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Former soldier becomes Barton paramedic student
new slt BCC career berger

February is Career Technical Education Month, an annual celebration of CTE community members’ achievements and accomplishments nationwide.
CTE month will culminate with a Career Technical Education Fair from 1-3 p.m. on Feb. 29 in the Case New Holland Shop in the Northeast side of the Technical building. The fair is available for 8th grade students, high school students, current Barton students, community members and will feature demonstrations, hands-on-activities, refreshments, prizes and photo ops with the Barton mascot.  To sign up, contact Denise Schreiber at (620) 792-9324 or by Friday, February 19th.

     After graduating high school in 1998, Hoisington-area resident Erik Berger joined the US Army and became an engineer and combat lifesaver. In 2003 he suffered a traumatic brain injury in Iraq. Emergency responders saved his life that day.
     “The way they went about saving my life got me interested in EMS,” Berger said. “The EMS family takes care of each other and I wanted that in my civilian life.”
     Berger’s injury led to problems with memory loss and he also suffers from Post-Traumatic Stress Disorder. He was out of the army in 2004 and after spending time healing, adapting to civilian life and learning how to cope with his injuries and PTSD, he was ready for a fresh start. He earned his associate degree from Barton in 2008 and started working through the Emergency Medical Services programs, starting at Emergency Medical Technician and is now on pace to complete his Paramedic certification, which is the upper echelon of the EMS world. During that time, he began working for Russell County EMS in 2013 and is now full-time. Becoming a paramedic will allow him to do almost anything he would need to do to save a life while on the job.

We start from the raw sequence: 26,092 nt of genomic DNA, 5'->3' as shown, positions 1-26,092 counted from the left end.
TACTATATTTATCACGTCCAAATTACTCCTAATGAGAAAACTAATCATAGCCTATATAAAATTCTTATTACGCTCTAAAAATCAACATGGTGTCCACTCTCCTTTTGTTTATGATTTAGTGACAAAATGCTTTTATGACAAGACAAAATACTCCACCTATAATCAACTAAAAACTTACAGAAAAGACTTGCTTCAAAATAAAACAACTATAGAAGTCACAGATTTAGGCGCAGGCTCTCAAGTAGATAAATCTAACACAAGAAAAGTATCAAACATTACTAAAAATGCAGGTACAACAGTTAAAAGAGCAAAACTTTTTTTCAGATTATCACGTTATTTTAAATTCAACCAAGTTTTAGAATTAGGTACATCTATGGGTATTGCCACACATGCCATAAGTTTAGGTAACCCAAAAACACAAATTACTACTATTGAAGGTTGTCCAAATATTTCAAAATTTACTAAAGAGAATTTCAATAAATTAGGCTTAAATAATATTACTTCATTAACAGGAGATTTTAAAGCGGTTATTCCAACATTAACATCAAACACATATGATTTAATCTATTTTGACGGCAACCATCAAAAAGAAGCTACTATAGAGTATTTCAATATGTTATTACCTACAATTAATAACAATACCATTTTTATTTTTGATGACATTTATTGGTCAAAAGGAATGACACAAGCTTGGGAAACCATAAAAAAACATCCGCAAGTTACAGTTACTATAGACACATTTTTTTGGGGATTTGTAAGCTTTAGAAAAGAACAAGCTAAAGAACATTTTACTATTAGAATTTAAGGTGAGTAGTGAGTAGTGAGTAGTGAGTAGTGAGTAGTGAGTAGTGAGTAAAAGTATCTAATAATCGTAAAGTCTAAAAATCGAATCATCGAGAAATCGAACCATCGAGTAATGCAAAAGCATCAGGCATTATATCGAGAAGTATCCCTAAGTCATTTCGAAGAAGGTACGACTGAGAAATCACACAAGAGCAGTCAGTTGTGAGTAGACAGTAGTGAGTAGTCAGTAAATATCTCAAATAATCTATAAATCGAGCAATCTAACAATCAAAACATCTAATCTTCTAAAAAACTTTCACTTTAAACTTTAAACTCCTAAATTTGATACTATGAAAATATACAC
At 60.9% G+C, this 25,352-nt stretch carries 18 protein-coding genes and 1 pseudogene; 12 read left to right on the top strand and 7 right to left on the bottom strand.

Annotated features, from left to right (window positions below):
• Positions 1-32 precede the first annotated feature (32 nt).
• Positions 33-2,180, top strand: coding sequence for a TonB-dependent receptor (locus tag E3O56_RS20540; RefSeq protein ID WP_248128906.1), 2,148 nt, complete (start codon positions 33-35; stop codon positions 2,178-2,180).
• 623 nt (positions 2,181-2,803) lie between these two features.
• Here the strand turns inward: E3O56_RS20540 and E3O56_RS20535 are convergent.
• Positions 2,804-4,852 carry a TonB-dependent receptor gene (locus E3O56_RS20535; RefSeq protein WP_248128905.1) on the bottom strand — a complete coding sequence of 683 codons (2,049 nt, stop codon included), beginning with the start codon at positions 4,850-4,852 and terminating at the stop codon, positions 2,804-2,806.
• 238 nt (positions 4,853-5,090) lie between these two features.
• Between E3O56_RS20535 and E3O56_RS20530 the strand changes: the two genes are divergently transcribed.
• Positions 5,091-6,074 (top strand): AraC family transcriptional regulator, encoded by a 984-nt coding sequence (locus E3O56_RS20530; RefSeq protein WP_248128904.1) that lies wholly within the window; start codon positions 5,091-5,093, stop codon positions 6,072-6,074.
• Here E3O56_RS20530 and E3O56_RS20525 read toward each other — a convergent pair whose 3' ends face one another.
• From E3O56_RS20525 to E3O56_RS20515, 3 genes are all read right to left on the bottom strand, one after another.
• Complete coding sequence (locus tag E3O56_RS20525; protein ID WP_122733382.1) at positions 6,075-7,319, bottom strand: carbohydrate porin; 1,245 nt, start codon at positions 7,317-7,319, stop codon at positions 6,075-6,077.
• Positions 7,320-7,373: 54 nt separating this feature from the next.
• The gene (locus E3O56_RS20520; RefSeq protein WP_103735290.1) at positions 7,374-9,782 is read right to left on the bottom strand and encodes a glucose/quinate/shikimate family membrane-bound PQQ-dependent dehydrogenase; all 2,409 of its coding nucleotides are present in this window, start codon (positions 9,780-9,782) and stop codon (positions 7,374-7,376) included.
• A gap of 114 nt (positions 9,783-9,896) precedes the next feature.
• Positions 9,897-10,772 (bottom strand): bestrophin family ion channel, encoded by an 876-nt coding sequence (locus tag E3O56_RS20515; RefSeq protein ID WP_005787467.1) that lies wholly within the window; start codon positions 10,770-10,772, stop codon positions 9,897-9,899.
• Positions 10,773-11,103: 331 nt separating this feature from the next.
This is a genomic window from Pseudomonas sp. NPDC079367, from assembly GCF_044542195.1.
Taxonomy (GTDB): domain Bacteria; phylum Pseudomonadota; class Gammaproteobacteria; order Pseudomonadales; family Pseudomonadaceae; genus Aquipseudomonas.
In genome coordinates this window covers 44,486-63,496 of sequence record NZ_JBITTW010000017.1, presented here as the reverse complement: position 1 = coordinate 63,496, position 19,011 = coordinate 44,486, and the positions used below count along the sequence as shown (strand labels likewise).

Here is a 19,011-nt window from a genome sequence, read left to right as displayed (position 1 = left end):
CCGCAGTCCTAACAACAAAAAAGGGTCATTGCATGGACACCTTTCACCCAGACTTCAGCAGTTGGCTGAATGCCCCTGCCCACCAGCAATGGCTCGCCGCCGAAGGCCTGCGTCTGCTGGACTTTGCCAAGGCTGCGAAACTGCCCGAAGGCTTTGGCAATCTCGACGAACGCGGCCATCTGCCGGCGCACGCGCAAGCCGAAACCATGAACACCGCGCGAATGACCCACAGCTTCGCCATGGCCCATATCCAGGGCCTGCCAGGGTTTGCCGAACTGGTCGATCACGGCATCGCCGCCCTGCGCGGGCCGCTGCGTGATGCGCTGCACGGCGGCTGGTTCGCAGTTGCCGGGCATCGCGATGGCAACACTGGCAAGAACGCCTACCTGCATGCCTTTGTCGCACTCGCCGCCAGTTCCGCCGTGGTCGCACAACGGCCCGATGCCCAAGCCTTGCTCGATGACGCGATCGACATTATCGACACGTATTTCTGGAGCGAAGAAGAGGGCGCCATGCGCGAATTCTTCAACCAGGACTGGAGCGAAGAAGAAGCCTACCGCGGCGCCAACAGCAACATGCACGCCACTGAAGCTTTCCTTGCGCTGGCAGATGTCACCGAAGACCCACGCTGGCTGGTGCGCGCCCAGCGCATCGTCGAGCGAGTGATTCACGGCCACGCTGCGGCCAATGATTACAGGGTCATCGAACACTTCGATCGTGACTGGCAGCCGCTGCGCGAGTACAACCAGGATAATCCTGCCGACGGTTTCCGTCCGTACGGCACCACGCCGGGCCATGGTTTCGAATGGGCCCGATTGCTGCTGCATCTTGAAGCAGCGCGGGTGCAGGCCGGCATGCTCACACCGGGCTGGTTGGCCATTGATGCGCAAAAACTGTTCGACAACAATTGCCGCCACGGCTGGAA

Berger said his Barton experience helped prepare him for the field and the training equipment was very helpful.
     “The equipment here is pretty top notch compared to other stuff I’ve seen,” he said. “They have everything you would ever see out in the real world so you can at least put your hands on it and know what it is.”
     In addition to the equipment, Berger said the instructors all have experience in the field, which has helped him learn.
     “They can use their past experiences and tie those into what we are talking about in the classroom, so it gives you some context and really helps you paint a picture so you can remember,” he said.
     Berger also said Barton’s “Field Ops Day,” which is a large-scale set of real-world scenarios designed to prepare students, is very valuable.
     “It’s kind of a wakeup call to show you that all the books and studying and hands on stuff that you do, you actually have to do it in real life and teaches you how you can do it in real life,” he said.
     One of the most important things to Berger is the camaraderie he finds with his co-workers.
     “It feels good because you know you have each other’s backs at all times,” he said. “If you have a problem, you know they’ll back you 110 percent, because you’ve gone through intense situations together.  They’re not going to let you fail, and you’re not going to let them fail.”
     Berger said at the end of the day it’s all about helping people.
     “The looks you get when you know you’ve made a difference in somebody’s life, that’s really satisfying,” he said. “When you see someone walking down the street because you saved their life, it’s just really rewarding if you’re willing to put in the time and effort.”
     For more information on the EMS program, contact Director of EMS Education Karyl White at or 620-792-9347.

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